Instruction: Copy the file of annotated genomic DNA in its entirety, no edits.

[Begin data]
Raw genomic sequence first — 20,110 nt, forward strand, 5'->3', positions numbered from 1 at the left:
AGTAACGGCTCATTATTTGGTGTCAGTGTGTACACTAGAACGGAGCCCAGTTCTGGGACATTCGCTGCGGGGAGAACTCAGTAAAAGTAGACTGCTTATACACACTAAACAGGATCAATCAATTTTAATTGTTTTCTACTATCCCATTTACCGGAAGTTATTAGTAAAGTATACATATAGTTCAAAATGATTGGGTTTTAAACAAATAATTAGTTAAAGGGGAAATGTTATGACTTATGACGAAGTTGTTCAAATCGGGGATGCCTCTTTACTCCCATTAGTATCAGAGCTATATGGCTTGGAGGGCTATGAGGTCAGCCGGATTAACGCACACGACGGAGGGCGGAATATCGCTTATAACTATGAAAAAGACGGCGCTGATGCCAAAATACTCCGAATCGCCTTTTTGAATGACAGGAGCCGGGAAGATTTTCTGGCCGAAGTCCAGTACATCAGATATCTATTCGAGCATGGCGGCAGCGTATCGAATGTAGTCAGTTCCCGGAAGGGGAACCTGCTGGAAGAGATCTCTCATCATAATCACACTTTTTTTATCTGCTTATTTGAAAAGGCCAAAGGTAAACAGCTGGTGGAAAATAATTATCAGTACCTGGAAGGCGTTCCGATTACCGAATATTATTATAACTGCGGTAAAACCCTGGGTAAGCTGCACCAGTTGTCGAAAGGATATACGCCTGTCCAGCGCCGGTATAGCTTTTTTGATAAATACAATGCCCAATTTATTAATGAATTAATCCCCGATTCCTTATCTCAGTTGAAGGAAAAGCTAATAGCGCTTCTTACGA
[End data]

Raw genomic sequence first — 20,110 nt, forward strand, 5'->3', positions numbered from 1 at the left:
AGTAACGGCTCATTATTTGGTGTCAGTGTGTACACTAGAACGGAGCCCAGTTCTGGGACATTCGCTGCGGGGAGAACTCAGTAAAAGTAGACTGCTTATACACACTAAACAGGATCAATCAATTTTAATTGTTTTCTACTATCCCATTTACCGGAAGTTATTAGTAAAGTATACATATAGTTCAAAATGATTGGGTTTTAAACAAATAATTAGTTAAAGGGGAAATGTTATGACTTATGACGAAGTTGTTCAAATCGGGGATGCCTCTTTACTCCCATTAGTATCAGAGCTATATGGCTTGGAGGGCTATGAGGTCAGCCGGATTAACGCACACGACGGAGGGCGGAATATCGCTTATAACTATGAAAAAGACGGCGCTGATGCCAAAATACTCCGAATCGCCTTTTTGAATGACAGGAGCCGGGAAGATTTTCTGGCCGAAGTCCAGTACATCAGATATCTATTCGAGCATGGCGGCAGCGTATCGAATGTAGTCAGTTCCCGGAAGGGGAACCTGCTGGAAGAGATCTCTCATCATAATCACACTTTTTTTATCTGCTTATTTGAAAAGGCCAAAGGTAAACAGCTGGTGGAAAATAATTATCAGTACCTGGAAGGCGTTCCGATTACCGAATATTATTATAACTGCGGTAAAACCCTGGGTAAGCTGCACCAGTTGTCGAAAGGATATACGCCTGTCCAGCGCCGGTATAGCTTTTTTGATAAATACAATGCCCAATTTATTAATGAATTAATCCCCGATTCCTTATCTCAGTTGAAGGAAAAGCTAATAGCGCTTCTTACGA